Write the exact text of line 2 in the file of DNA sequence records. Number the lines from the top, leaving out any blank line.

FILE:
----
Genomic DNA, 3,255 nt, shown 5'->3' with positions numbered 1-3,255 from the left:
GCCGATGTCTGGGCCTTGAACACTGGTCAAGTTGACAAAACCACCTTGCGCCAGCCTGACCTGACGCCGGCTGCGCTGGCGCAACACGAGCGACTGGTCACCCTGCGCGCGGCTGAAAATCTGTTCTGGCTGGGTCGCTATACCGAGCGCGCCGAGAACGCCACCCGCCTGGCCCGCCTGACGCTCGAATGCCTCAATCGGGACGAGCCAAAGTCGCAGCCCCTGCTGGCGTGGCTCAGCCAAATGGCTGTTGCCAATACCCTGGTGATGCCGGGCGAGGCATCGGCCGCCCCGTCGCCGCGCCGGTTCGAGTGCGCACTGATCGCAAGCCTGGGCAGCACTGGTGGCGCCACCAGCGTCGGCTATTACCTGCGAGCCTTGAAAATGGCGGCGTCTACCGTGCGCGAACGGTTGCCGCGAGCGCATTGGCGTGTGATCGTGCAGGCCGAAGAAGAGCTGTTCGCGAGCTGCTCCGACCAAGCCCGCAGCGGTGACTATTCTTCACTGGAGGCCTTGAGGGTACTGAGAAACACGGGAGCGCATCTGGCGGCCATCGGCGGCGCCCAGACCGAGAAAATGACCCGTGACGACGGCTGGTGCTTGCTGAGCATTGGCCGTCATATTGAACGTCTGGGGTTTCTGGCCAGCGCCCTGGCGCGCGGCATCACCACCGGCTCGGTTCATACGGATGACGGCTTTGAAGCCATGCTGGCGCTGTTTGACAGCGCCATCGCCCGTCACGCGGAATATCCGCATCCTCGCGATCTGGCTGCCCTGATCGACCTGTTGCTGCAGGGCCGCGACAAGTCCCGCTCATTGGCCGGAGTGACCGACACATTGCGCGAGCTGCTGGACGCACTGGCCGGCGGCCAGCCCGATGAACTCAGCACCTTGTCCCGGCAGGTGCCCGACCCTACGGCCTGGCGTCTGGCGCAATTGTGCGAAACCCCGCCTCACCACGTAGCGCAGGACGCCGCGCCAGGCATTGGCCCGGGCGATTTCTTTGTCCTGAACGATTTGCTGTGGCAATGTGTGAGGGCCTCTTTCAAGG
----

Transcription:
GCCGATGTCTGGGCCTTGAACACTGGTCAAGTTGACAAAACCACCTTGCGCCAGCCTGACCTGACGCCGGCTGCGCTGGCGCAACACGAGCGACTGGTCACCCTGCGCGCGGCTGAAAATCTGTTCTGGCTGGGTCGCTATACCGAGCGCGCCGAGAACGCCACCCGCCTGGCCCGCCTGACGCTCGAATGCCTCAATCGGGACGAGCCAAAGTCGCAGCCCCTGCTGGCGTGGCTCAGCCAAATGGCTGTTGCCAATACCCTGGTGATGCCGGGCGAGGCATCGGCCGCCCCGTCGCCGCGCCGGTTCGAGTGCGCACTGATCGCAAGCCTGGGCAGCACTGGTGGCGCCACCAGCGTCGGCTATTACCTGCGAGCCTTGAAAATGGCGGCGTCTACCGTGCGCGAACGGTTGCCGCGAGCGCATTGGCGTGTGATCGTGCAGGCCGAAGAAGAGCTGTTCGCGAGCTGCTCCGACCAAGCCCGCAGCGGTGACTATTCTTCACTGGAGGCCTTGAGGGTACTGAGAAACACGGGAGCGCATCTGGCGGCCATCGGCGGCGCCCAGACCGAGAAAATGACCCGTGACGACGGCTGGTGCTTGCTGAGCATTGGCCGTCATATTGAACGTCTGGGGTTTCTGGCCAGCGCCCTGGCGCGCGGCATCACCACCGGCTCGGTTCATACGGATGACGGCTTTGAAGCCATGCTGGCGCTGTTTGACAGCGCCATCGCCCGTCACGCGGAATATCCGCATCCTCGCGATCTGGCTGCCCTGATCGACCTGTTGCTGCAGGGCCGCGACAAGTCCCGCTCATTGGCCGGAGTGACCGACACATTGCGCGAGCTGCTGGACGCACTGGCCGGCGGCCAGCCCGATGAACTCAGCACCTTGTCCCGGCAGGTGCCCGACCCTACGGCCTGGCGTCTGGCGCAATTGTGCGAAACCCCGCCTCACCACGTAGCGCAGGACGCCGCGCCAGGCATTGGCCCGGGCGATTTCTTTGTCCTGAACGATTTGCTGTGGCAATGTGTGAGGGCCTCTTTCAAGG